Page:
House Democrats Launch Sit-in to Demand Gun Reform

Michael Bowman, VOA
Contributors: Katherine Gypson, VOA; GunLink Staff

For a second consecutive week, Democrats in the U.S. Congress commandeered a chamber to demand action on Gun Control.

SitInTwitterHouse Democrats took to the floor en masse Wednesday, led by John Lewis (D-GA), and pledged to remain there in a “sit-in” until legislation is brought forward to stem carnage from firearms.

“Over the last 12 years, gun-related crimes claimed more American lives than AIDS, war and illegal drug overdoses combined,” Lewis said in a letter to Republican House Speaker Paul Ryan announcing the protest. “We urge you to lead the House into action and work with both sides of the aisle to pass common sense solutions to keep American children and families safe.”

Republicans initially responded with gavel-banging and demands for order on the floor. When Democrats refused to disperse, Republicans recessed the chamber and turned off the microphones. Although lights continued to shine, proceedings ceased to be televised, because video is fed from the chamber only when it is in session.

Democrats responded by launching their own broadcasts, using the mobile application Periscope on their cell phones. A non-profit U.S. cable outfit that covers congressional proceedings (C-Span) began broadcasting the Periscope feeds.  

Senators’ actions

Wednesday’s House disruptions followed last week’s action by Senate Democrats on the other side of the Capitol. Led by Chris Murphy of Connecticut, Democrats spoke on the Senate floor for 15 consecutive hours, at which point Republican Majority Leader Mitch McConnell agreed to bring gun control measures up for a vote.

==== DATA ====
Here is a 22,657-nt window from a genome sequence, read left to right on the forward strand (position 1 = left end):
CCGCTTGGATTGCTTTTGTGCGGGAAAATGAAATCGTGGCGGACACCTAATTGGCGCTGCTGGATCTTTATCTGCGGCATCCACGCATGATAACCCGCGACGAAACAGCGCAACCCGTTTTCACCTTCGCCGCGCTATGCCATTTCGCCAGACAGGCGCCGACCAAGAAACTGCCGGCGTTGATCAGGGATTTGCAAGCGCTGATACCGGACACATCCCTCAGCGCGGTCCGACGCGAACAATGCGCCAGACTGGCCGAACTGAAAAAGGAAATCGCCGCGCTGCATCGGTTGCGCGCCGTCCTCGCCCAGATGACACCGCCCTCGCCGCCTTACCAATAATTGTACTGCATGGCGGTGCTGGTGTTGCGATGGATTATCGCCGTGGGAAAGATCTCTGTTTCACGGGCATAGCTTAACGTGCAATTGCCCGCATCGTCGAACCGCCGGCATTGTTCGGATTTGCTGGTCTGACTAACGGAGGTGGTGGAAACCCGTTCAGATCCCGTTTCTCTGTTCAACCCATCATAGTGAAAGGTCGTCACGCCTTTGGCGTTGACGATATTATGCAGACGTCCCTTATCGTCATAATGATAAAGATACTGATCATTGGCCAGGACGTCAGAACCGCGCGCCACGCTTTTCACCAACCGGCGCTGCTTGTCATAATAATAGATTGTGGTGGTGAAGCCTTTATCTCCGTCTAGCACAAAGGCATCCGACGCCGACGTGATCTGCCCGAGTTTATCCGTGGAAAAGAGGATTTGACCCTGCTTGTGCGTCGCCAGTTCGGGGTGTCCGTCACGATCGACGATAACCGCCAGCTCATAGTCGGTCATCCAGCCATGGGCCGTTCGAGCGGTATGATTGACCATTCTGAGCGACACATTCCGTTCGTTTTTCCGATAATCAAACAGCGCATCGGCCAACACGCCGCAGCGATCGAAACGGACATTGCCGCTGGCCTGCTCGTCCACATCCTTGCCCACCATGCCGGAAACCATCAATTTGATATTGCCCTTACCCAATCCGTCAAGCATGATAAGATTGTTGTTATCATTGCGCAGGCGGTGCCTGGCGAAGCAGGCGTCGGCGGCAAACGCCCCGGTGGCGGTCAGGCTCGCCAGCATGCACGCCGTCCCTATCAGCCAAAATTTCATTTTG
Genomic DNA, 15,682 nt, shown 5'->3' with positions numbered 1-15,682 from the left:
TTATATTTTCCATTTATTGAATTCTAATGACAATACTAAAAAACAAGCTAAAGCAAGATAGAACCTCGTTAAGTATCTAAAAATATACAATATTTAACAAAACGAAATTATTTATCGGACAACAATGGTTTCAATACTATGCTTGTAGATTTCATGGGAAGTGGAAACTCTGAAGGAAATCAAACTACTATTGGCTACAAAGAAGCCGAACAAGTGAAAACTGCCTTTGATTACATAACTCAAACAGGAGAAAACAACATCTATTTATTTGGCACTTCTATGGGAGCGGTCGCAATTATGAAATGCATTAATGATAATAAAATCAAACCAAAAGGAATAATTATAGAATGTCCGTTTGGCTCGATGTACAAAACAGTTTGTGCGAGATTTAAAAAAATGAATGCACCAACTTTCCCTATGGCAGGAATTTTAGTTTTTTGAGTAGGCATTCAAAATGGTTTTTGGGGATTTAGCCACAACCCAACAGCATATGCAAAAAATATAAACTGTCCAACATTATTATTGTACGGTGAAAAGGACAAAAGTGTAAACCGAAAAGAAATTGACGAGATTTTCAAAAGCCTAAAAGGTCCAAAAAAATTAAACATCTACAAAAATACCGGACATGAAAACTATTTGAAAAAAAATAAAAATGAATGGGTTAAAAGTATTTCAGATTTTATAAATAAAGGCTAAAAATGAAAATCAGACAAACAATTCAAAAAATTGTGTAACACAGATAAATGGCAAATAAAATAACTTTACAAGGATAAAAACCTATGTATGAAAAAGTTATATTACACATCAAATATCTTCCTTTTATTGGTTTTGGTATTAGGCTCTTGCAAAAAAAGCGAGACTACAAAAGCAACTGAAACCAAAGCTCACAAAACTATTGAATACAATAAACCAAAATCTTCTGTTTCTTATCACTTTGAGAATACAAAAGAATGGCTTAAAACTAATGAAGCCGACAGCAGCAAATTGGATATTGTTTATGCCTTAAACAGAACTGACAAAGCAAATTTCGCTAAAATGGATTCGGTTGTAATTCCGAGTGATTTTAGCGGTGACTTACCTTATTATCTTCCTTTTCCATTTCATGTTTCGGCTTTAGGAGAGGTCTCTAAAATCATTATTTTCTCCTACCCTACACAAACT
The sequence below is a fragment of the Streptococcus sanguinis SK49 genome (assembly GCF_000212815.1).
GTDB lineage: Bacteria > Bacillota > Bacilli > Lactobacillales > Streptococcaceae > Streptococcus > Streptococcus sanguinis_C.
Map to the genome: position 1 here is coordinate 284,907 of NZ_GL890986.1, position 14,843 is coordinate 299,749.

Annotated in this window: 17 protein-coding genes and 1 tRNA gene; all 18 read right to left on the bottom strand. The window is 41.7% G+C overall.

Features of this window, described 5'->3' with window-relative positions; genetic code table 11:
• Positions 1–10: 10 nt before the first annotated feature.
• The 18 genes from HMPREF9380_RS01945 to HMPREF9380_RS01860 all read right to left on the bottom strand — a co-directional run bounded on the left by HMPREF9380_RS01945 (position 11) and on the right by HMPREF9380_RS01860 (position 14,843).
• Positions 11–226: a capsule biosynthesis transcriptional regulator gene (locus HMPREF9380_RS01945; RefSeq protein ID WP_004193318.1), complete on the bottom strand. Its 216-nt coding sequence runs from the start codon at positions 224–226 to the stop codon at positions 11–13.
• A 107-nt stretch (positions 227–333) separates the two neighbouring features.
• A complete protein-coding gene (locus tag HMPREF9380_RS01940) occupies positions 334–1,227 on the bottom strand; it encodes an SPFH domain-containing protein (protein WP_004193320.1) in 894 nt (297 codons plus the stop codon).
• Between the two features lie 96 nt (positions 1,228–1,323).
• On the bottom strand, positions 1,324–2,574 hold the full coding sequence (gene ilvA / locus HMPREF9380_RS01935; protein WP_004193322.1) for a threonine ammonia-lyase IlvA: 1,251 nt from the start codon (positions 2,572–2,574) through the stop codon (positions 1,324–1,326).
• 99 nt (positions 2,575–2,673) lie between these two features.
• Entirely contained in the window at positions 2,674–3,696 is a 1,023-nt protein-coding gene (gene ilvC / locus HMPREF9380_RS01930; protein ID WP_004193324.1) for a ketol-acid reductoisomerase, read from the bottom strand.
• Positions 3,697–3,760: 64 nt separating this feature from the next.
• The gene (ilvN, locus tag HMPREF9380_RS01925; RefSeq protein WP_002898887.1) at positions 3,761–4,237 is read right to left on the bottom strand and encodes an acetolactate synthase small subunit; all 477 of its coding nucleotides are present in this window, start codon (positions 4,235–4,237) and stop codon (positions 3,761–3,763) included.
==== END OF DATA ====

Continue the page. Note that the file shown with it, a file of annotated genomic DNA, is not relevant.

On Wednesday, several senators walked across the Capitol to join their House colleagues in a show of support.

Some believe that Lewis’ participation brought poignancy and historical gravitas to the House protest. An African-American, Lewis took part in the 1965 civil rights march from Selma, Alabama, that came to be known as “Bloody Sunday” when state troopers attacked with clubs and tear gas. Lewis suffered a wound to his head.  Coincidentally, it appears that Lewis’s participation may have also brought something else:  hypocrisy, given that, according to CNN, John Lewis is, himself, on a secret terror watch list.  His presence on such a list may explain why “the Georgia Democrat had over the course of a year been held up [while attempting to fly] 35 to 40 times.”  A wrinkle for someone pushing the “No Fly, No Buy” gun control narrative whose irony is matched only by Hillary Clinton’s position that someone who has been investigated by the FBI should not be considered trustworthy enough to purchase a firearm but can still run for the office of the President of the United States.

Republicans’ responses

On Wednesday, some House Republicans responded to the Democratic protest with derision.

“Calling this a sit-in is a disgrace to [protests at] Woolworth’s [lunch counters],” tweeted Rep. Mark Walker of North Carolina, adding that the sit-ins of the past pressed for expanded civil rights, while Democrats want to “strip [gun rights] away.”

Rep. Steven Russell of Oklahoma told VOA the Democrats’ action amounted to grandstanding and “absolute theatrics.”

“I’m really disappointed that that’s what our institutions are eroding to,” Russell said. “I think we can do better.”

The sit-in drew attention from Speaker Ryan’s long-awaited unveiling of a Republican alternative to President Barack Obama’s signature domestic legislative achievement, the Affordable Care Act, also known as Obamacare. Ryan was away from the Capitol for much of the day, rolling out the Republican proposal at a Washington public policy research institute.

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